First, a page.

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He came. He saw. He got conquered.
Well, how else would you describe Jose Berrios' first stint in the majors? That seven-run shellacking at Detroit last time out left him with a 10.20 ERA and his Fantasy owners with a bad taste in their mouths.
He was supposed to be the most promising, most prepared, most polished of all the prospect callups to this point, and he couldn't even outlast Aaron Blair. Honestly, why do we keep hyping these guys?
Um ... you're back for more, aren't you?
Berrios will be back -- my guess is sooner than later -- and at 21, it's fair to say his long-term outlook is no worse for wear.
Still, he failed us all. That bad taste doesn't go away, and so when he returns, I imagine our enthusiasm will be tempered. In terms of perception, he's kind of in the same place as fellow Twins prospect Byron Buxton, who we all know could (and perhaps even should) be great, but given his struggles in earlier stints, we're all assuming he won't be next time up.
It's pure instinct -- if you burn your hand on a hot stove, you don't let it happen again -- and in a competition that relies so much on your opponents' behavior, you can expect instinct to hold. Instinct suggests that even though Berrios is still one of the more promising prospects with one of the easiest paths to the majors, he's not one of the top five to stash in Fantasy because his return, kind of like Buxton's, won't be treated with streamers and confetti and stampedes to the waiver wire.
He didn't have the first stint Blake Snell did, after all.
Five on the verge
(These are the prospects most worth stashing in redraft leagues.)
Blake Snell, SP, Rays
2015 stats: 15-4, 1.41 ERA, 1.02 WHIP, 134 IP, 53 BB, 163 K
2016 stats: 1-3, 3.86 ERA, 1.46 WHIP, 35 IP, 17 BB, 47 K
I don't imagine Snell will drop out of the top five until he's back in the majors, but I'm tempted to move him down the list a few spots after Matt Andriese solidified his claim to the fifth starter role with a two-hit shutout Saturday. In other words, Snell is no longer just one meltdown away, but he's probably still one injury away, especially now that his brief control lapse after returning to Triple-A is behind him. He has 16 strikeouts to just two walks in 10 1/3 innings over his past two starts.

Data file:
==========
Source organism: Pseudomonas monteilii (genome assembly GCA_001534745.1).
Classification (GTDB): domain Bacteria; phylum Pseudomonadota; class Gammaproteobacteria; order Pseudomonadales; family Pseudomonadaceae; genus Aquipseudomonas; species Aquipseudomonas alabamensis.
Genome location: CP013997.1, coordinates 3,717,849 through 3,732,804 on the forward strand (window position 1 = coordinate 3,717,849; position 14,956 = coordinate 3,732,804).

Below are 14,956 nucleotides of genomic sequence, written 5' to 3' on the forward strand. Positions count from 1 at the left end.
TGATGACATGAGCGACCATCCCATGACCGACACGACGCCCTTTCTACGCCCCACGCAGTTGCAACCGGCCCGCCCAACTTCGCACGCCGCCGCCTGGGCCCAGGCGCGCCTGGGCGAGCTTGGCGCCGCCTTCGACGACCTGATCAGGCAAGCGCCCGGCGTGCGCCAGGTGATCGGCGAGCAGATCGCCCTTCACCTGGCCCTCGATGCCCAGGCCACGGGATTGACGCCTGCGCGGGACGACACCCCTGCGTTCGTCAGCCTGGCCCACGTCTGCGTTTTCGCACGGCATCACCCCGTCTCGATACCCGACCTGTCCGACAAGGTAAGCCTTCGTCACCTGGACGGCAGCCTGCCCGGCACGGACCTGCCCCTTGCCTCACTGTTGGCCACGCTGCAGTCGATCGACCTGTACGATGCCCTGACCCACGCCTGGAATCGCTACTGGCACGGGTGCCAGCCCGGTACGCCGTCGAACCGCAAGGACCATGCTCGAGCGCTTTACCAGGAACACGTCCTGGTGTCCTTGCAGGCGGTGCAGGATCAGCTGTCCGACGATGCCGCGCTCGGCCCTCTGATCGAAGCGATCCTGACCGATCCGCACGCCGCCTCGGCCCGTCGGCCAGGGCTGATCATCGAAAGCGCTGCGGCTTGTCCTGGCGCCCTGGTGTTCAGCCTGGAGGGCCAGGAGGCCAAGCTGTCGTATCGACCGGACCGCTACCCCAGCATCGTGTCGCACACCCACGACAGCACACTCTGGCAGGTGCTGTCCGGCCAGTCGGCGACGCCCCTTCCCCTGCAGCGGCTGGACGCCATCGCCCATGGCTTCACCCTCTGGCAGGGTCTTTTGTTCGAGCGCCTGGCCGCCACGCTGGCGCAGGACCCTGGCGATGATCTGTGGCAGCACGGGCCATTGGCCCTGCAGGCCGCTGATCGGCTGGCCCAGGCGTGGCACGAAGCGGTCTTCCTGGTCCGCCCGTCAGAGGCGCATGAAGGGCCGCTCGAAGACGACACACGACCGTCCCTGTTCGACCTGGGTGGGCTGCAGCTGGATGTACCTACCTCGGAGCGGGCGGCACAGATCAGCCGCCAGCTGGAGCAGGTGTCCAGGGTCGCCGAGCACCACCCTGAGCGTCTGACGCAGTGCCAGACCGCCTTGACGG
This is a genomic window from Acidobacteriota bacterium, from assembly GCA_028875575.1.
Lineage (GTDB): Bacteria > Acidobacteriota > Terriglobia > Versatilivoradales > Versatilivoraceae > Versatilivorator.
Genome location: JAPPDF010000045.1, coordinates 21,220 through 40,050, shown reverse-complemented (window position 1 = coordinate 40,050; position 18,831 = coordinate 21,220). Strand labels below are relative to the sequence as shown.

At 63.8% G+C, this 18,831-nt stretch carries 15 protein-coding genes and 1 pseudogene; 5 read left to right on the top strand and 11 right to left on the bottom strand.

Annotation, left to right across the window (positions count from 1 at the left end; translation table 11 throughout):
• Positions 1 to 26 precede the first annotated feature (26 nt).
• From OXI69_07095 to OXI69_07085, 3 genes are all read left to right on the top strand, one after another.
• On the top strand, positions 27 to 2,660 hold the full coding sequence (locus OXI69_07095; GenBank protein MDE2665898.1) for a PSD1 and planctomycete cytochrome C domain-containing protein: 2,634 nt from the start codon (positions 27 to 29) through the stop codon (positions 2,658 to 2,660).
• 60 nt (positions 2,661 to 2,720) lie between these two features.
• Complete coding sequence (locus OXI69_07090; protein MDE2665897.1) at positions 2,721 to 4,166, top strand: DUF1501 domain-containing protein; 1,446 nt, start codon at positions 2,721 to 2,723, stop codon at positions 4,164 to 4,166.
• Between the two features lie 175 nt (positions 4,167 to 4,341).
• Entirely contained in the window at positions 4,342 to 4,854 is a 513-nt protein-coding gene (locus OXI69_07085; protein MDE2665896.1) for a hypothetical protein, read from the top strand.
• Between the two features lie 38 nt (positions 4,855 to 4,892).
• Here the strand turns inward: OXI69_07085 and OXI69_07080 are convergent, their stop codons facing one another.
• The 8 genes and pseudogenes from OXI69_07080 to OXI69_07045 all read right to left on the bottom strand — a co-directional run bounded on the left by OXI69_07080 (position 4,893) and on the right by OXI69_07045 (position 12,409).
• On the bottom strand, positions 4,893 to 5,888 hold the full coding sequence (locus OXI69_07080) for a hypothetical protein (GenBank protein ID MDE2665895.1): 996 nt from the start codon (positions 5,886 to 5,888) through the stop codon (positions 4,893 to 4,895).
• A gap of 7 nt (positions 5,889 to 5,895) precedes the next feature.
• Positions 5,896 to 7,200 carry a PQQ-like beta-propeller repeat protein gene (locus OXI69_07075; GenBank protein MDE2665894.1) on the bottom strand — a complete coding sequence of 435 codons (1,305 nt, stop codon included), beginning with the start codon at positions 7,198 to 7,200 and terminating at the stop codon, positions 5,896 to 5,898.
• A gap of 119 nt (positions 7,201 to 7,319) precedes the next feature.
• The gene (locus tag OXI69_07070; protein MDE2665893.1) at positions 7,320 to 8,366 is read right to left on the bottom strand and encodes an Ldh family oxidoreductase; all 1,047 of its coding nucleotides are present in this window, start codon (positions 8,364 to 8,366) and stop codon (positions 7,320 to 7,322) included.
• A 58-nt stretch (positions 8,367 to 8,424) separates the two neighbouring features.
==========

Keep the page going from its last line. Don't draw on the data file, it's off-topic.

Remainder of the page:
Trea Turner, 2B, Nationals
2015 stats: .322 BA (454 AB), 8 HR, 29 SB, .828 OPS
2016 stats: .324 BA (145 AB), 3 HR, 14 SB, .869 OPS
The Washington Post made an effort to clear up Turner's timetable earlier this week, submitting May 30 as the target date. If the Nationals wait until then, they get an extra year of team control. Normally, that cutoff is mid-April, but since Turner accrued 45 days of service time last year, everything is pushed back for him. It's why they probably won't wait until the Super 2 cutoff, and traditionally, the Nationals haven't done that for their best prospects anyway. May 30 is less than two weeks away, so it's time to add Turner even if just as trade bait.
Tyler Glasnow, SP, Pirates
2015 stats: 7-5, 2.39 ERA, 1.10 WHIP, 109 1/3 IP, 43 BB, 136 K
2016 stats: 3-1, 2.05 ERA, 1.16 WHIP, 44 IP, 20 BB, 54 K
Though he walked only two over six innings last time out, Glasnow still has occasional control lapses that may be delaying his arrival. Or maybe it's just a Super 2 thing. Either way, I predict he'll be up within the next month, and while his control could be a stumbling block against major-league hitters, the seemingly always-in-control Berrios showed us there's no telling with that sort of thing. You won't find a pitcher with better strikeout potential than Glasnow, whose extension on his 6-foot-8 frame makes his 98-mph fastball appear even faster.
Jameson Taillon, SP, Pirates
2015 stats: Did not play -- injured
2016 stats: 2-2, 2.08 ERA, 0.81 WHIP, 43 1/3 IP, 5 BB, 43 K
Good news, bad news for Taillon. He recorded 11 strikeouts in his most recent start, silencing those who (like me) suggested he may not be enough of a bat-misser to stash in standard mixed leagues, but he also pushed his ERA over 2.00 for the first time this season. He's at the point where allowing three earned runs over six innings isn't going to change his timetable, though. I don't know if the Pirates are still trying to decide which of Jon Niese and Jeff Locke to oust or what, but I wouldn't be surprised if Taillon beats even Turner to the majors.
Julio Urias, SP, Dodgers
2015 stats: 3-5, 3.81 ERA, 1.18 WHIP, 80 1/3 IP, 22 BB, 88 K
2016 stats: 3-1, 1.25 ERA, 0.81 WHIP, 36 IP, 8 BB, 39 K